Well, a nice day, again. We weighed anchor at nine o’clock, bidding farewell to Eagles Quest on the way, and left our beautiful little bay to head south. The planned route would take nine and a half hours so we were in no rush. At twelve we decided to practise the man over board procedure with the bucked tied to a fender. What you do is you notice that someone’s over the side, you then shout MAN OVERBOARD! And make sure everyone’s noticed. You then point at the person in the water, and keep pointing. It’s impossible to find something again in the water once you’ve lost sight of it. Someone or other grabs the helm and gets us off auto. That person then assumes control of the situation. Unless Mike or Andrew are about. If they are they get command as skipper and first mate. They then assign roles to everyone else. Send mayday, turn engine on, get boathook and so on. You then do a circle around the person in the water so you know where they are for sure. You then come round into wind so you have full control of the boat. You drive close past them, the guy with the hook grabs them, engine into neutral, man with hook guides them round to the transom where a couple of people are waiting to pull the water man onboard and get him safe. Engine into drive, auto pilot on, water man inside, voila. Day saved.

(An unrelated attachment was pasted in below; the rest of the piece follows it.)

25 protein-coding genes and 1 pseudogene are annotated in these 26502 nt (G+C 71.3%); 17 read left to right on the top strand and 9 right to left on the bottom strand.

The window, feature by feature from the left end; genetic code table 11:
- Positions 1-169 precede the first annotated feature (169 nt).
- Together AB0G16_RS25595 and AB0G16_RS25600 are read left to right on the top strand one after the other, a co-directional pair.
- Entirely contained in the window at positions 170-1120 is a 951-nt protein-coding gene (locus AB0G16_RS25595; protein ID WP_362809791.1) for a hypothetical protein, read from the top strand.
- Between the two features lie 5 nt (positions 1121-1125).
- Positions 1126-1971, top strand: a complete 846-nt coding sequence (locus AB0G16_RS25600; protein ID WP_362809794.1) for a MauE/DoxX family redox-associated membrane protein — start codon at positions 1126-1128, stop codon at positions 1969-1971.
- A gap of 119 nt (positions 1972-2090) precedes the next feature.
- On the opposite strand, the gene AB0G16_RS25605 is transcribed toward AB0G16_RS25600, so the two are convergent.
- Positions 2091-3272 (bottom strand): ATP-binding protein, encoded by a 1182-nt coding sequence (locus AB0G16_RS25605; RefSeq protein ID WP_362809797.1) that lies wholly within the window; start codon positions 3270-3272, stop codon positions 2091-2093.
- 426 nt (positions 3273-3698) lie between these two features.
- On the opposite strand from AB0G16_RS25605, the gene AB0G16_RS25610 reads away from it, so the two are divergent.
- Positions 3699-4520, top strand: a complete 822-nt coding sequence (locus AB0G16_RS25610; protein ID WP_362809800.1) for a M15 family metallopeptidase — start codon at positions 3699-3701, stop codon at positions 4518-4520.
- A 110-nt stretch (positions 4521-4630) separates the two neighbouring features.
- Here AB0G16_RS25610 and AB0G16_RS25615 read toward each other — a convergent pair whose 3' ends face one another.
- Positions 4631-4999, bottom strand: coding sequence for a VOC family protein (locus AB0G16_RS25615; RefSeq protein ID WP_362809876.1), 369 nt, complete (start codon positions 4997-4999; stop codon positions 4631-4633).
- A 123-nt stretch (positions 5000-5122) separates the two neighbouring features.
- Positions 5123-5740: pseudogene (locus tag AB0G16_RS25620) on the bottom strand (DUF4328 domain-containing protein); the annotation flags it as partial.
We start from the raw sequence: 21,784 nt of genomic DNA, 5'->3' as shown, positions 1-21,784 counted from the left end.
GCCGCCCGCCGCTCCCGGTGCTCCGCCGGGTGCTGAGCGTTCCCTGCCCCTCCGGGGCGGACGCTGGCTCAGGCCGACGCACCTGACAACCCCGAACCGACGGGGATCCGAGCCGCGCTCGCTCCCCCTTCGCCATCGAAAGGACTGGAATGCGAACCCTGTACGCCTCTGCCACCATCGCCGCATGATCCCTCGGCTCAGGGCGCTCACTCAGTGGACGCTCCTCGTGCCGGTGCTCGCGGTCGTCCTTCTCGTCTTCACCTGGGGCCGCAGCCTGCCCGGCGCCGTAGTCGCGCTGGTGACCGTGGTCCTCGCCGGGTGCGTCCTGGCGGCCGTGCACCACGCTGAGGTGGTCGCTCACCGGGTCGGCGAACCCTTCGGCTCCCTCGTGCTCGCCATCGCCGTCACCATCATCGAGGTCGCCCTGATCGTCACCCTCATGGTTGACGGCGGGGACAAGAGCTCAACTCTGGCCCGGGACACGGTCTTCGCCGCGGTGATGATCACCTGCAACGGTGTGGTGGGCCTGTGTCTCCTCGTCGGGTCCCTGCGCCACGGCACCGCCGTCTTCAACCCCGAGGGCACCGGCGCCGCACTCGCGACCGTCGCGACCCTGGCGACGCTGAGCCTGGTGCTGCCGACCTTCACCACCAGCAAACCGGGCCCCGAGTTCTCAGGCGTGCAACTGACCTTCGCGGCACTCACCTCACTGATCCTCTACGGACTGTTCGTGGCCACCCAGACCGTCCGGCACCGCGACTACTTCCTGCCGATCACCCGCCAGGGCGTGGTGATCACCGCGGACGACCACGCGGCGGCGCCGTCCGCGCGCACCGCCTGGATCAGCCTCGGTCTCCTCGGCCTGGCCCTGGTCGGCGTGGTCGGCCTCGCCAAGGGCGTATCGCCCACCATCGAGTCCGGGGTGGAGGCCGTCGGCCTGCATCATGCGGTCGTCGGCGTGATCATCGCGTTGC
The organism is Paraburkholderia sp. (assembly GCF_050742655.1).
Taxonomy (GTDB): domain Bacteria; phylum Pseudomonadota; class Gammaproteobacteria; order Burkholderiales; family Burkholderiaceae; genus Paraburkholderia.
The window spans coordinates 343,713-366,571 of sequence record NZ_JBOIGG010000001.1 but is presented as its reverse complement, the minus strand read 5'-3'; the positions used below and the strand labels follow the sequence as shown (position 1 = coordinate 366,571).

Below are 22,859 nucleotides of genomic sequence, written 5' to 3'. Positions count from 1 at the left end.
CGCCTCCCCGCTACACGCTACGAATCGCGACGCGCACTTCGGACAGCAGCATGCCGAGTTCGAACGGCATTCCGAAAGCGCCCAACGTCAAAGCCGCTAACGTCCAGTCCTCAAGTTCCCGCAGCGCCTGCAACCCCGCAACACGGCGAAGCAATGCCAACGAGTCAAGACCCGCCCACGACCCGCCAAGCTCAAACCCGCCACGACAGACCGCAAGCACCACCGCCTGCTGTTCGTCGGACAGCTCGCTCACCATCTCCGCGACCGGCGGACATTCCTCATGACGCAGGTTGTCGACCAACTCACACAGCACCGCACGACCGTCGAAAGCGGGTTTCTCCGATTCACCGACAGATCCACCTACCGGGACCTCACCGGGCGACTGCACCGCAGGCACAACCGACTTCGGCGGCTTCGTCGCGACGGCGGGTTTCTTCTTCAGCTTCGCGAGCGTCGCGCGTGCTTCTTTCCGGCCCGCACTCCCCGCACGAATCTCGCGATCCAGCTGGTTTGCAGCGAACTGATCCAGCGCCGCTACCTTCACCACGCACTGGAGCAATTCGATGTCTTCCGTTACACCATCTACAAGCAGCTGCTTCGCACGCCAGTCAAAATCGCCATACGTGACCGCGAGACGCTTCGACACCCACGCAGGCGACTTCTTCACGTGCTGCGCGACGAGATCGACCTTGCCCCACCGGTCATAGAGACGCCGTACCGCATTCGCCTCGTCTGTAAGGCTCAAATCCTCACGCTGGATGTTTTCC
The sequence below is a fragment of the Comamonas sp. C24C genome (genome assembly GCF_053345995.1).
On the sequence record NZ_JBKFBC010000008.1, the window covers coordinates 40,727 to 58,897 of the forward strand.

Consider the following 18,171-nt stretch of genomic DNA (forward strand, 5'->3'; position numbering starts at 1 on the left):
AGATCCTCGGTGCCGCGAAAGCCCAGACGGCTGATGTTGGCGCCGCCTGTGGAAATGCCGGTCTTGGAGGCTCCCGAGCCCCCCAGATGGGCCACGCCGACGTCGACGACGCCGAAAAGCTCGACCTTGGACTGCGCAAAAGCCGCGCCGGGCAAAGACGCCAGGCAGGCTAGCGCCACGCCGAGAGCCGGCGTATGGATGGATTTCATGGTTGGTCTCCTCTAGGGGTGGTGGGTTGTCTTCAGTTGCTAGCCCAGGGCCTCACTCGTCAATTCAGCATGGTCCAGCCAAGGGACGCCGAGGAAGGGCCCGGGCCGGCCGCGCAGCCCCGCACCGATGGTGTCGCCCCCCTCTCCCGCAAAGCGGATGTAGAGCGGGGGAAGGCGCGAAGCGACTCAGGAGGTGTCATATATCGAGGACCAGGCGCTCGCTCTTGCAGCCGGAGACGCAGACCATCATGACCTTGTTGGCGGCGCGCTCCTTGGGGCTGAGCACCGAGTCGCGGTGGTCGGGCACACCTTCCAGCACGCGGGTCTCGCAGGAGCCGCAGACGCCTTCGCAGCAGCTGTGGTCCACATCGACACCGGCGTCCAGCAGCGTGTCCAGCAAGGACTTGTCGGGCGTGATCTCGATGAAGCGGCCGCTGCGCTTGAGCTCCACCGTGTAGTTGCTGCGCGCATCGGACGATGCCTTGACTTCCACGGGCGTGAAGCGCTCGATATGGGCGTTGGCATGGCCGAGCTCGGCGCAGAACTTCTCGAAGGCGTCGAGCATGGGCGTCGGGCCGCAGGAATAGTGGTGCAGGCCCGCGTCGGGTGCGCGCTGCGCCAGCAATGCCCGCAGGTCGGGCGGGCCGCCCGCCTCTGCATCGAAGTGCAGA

When we arrived at the anchorage we had a bit of a game getting the anchor down. There were lots of sheer cliffs in the water reaching down to a point that was too deep for our chain. We eventually found a place and put down fifty meters of chain. Even if the anchor hasn’t caught that’s still half a ton in the water. We then put a secondary, smaller, anchor out the back to help us stay in place. It seems to have worked fine. Dinner was Andrew’s job so we had lamb hotpot with mashed potatoes and chunks of bread. Lovely. Eagles Quest sadly didn’t turn up so we’re anchoring alone tonight. I assume they just left too late, I wouldn’t want to enter this place in the dark. After dinner Dad, Mike and I got the dingy out. The anchorage is right by a tiny village called Fiskenaesset with a couple of small pontoons so we we paddled out in the dark and tied up. The three of us then had a walk around the town for about an hour. It’s really really nice. largish houses, clean, proper roads, school, the works. We ran into a couple of people on our travels who were perfectly friendly and spoke surprisingly good English. In short, I want to stay longer. We’re going to go ashore again in the morning but it’s quite late now and I have to go to bed. Just quickly though. We’ve just received word that we’ve got a lovely hurricane coming up from the south Atlantic. Our expectation is that it’ll have lost energy by the time it gets to here. That’s the most likely outcome, but we’ll be watching our Zygrib files very closely. See you in the morrow, bye.